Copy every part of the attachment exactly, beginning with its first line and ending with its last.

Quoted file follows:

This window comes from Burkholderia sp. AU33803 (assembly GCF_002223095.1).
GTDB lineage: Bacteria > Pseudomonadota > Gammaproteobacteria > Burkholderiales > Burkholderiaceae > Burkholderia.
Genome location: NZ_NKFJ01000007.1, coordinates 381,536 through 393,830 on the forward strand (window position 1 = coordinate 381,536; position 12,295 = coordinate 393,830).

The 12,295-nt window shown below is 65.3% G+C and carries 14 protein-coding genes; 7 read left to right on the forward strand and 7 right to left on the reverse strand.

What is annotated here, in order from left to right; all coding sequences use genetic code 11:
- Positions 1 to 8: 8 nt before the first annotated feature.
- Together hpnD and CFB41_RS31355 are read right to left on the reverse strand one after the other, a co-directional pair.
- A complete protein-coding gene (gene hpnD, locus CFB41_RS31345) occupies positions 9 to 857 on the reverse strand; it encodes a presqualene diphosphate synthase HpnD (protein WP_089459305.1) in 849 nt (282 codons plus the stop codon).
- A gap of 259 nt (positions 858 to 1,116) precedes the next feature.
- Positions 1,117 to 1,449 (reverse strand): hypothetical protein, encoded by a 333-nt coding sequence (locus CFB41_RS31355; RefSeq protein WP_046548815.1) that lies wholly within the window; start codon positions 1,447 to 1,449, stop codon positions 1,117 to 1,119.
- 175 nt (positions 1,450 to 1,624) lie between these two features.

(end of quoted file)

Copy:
This window comes from Burkholderia sp. AU33803 (assembly GCF_002223095.1).
GTDB lineage: Bacteria > Pseudomonadota > Gammaproteobacteria > Burkholderiales > Burkholderiaceae > Burkholderia.
Genome location: NZ_NKFJ01000007.1, coordinates 381,536 through 393,830 on the forward strand (window position 1 = coordinate 381,536; position 12,295 = coordinate 393,830).

The 12,295-nt window shown below is 65.3% G+C and carries 14 protein-coding genes; 7 read left to right on the forward strand and 7 right to left on the reverse strand.

What is annotated here, in order from left to right; all coding sequences use genetic code 11:
- Positions 1 to 8: 8 nt before the first annotated feature.
- Together hpnD and CFB41_RS31355 are read right to left on the reverse strand one after the other, a co-directional pair.
- A complete protein-coding gene (gene hpnD, locus CFB41_RS31345) occupies positions 9 to 857 on the reverse strand; it encodes a presqualene diphosphate synthase HpnD (protein WP_089459305.1) in 849 nt (282 codons plus the stop codon).
- A gap of 259 nt (positions 858 to 1,116) precedes the next feature.
- Positions 1,117 to 1,449 (reverse strand): hypothetical protein, encoded by a 333-nt coding sequence (locus CFB41_RS31355; RefSeq protein WP_046548815.1) that lies wholly within the window; start codon positions 1,447 to 1,449, stop codon positions 1,117 to 1,119.
- 175 nt (positions 1,450 to 1,624) lie between these two features.